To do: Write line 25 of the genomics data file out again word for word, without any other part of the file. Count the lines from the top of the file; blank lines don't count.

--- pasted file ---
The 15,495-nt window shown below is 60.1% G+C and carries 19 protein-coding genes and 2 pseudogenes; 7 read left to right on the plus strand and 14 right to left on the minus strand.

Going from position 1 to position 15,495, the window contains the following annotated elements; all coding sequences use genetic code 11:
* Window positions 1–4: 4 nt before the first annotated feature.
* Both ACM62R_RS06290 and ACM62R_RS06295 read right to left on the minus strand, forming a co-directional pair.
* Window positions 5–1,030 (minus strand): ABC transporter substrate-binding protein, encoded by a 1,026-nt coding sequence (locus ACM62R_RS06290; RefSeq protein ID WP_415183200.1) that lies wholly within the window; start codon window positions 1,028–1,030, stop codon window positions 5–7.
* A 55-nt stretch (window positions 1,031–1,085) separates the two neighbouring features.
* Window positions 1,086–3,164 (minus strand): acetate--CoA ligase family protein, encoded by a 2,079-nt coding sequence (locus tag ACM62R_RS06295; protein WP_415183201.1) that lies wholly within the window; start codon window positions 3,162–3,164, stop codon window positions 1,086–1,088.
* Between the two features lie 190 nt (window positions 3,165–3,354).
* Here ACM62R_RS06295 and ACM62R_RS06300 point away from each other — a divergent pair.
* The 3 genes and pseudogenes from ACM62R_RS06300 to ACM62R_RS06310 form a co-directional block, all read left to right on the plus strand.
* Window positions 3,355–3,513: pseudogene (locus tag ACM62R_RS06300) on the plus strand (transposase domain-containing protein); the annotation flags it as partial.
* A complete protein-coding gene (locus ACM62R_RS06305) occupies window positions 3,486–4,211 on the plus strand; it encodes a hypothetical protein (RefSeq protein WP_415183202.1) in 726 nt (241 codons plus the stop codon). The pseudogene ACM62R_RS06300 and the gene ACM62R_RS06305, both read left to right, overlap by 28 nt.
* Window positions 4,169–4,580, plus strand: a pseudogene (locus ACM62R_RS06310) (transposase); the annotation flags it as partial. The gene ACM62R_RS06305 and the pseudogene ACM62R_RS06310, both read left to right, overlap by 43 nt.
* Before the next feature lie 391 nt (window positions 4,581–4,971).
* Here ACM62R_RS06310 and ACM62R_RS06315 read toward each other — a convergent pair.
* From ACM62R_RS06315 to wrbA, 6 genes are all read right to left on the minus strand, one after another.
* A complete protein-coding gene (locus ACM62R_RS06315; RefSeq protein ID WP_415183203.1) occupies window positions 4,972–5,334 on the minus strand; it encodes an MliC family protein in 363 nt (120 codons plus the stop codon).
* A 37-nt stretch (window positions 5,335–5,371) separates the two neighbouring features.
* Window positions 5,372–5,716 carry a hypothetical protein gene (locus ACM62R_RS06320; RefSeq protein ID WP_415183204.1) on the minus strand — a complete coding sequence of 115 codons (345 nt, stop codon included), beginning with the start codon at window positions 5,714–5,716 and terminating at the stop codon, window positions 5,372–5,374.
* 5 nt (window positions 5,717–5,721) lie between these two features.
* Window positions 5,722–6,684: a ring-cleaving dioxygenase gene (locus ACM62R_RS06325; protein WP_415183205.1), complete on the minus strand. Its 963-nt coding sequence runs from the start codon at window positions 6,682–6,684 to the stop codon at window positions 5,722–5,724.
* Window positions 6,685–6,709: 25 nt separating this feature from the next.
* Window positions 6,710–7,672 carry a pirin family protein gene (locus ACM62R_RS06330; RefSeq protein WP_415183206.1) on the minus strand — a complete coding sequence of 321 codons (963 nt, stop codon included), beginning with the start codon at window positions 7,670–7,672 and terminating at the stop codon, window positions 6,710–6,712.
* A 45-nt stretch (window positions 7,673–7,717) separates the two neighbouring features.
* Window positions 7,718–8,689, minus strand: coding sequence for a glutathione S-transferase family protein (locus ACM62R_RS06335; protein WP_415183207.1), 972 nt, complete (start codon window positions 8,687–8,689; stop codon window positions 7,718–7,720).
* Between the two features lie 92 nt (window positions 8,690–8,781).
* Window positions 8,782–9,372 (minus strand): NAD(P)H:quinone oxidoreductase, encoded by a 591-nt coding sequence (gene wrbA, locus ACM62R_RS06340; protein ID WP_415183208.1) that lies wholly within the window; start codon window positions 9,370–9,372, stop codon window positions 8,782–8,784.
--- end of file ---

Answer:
* Window positions 7,718–8,689, minus strand: coding sequence for a glutathione S-transferase family protein (locus ACM62R_RS06335; protein WP_415183207.1), 972 nt, complete (start codon window positions 8,687–8,689; stop codon window positions 7,718–7,720).